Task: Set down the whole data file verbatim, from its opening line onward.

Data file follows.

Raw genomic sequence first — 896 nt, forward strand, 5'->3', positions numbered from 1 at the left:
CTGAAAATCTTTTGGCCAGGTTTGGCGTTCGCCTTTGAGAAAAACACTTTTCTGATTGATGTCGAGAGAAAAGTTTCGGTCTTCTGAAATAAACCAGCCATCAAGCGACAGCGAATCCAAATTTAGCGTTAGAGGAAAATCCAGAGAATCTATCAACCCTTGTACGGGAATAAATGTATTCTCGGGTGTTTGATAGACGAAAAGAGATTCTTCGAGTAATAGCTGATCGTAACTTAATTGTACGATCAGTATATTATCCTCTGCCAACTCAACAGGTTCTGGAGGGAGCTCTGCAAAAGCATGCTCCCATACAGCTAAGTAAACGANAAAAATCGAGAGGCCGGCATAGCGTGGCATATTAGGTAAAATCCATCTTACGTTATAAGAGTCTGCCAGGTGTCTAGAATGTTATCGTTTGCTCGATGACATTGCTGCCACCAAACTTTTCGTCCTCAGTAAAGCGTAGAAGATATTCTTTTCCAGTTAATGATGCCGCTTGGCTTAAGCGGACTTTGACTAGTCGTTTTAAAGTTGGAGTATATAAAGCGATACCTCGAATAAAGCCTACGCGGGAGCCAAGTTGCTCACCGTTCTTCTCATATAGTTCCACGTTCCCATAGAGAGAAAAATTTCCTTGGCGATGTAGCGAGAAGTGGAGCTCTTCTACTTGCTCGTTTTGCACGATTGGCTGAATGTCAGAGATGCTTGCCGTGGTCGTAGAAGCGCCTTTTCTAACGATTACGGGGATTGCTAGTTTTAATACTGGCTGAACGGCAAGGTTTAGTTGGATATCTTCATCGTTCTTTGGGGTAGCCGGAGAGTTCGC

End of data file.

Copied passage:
Raw genomic sequence first — 896 nt, forward strand, 5'->3', positions numbered from 1 at the left:
CTGAAAATCTTTTGGCCAGGTTTGGCGTTCGCCTTTGAGAAAAACACTTTTCTGATTGATGTCGAGAGAAAAGTTTCGGTCTTCTGAAATAAACCAGCCATCAAGCGACAGCGAATCCAAATTTAGCGTTAGAGGAAAATCCAGAGAATCTATCAACCCTTGTACGGGAATAAATGTATTCTCGGGTGTTTGATAGACGAAAAGAGATTCTTCGAGTAATAGCTGATCGTAACTTAATTGTACGATCAGTATATTATCCTCTGCCAACTCAACAGGTTCTGGAGGGAGCTCTGCAAAAGCATGCTCCCATACAGCTAAGTAAACGANAAAAATCGAGAGGCCGGCATAGCGTGGCATATTAGGTAAAATCCATCTTACGTTATAAGAGTCTGCCAGGTGTCTAGAATGTTATCGTTTGCTCGATGACATTGCTGCCACCAAACTTTTCGTCCTCAGTAAAGCGTAGAAGATATTCTTTTCCAGTTAATGATGCCGCTTGGCTTAAGCGGACTTTGACTAGTCGTTTTAAAGTTGGAGTATATAAAGCGATACCTCGAATAAAGCCTACGCGGGAGCCAAGTTGCTCACCGTTCTTCTCATATAGTTCCACGTTCCCATAGAGAGAAAAATTTCCTTGGCGATGTAGCGAGAAGTGGAGCTCTTCTACTTGCTCGTTTTGCACGATTGGCTGAATGTCAGAGATGCTTGCCGTGGTCGTAGAAGCGCCTTTTCTAACGATTACGGGGATTGCTAGTTTTAATACTGGCTGAACGGCAAGGTTTAGTTGGATATCTTCATCGTTCTTTGGGGTAGCCGGAGAGTTCGC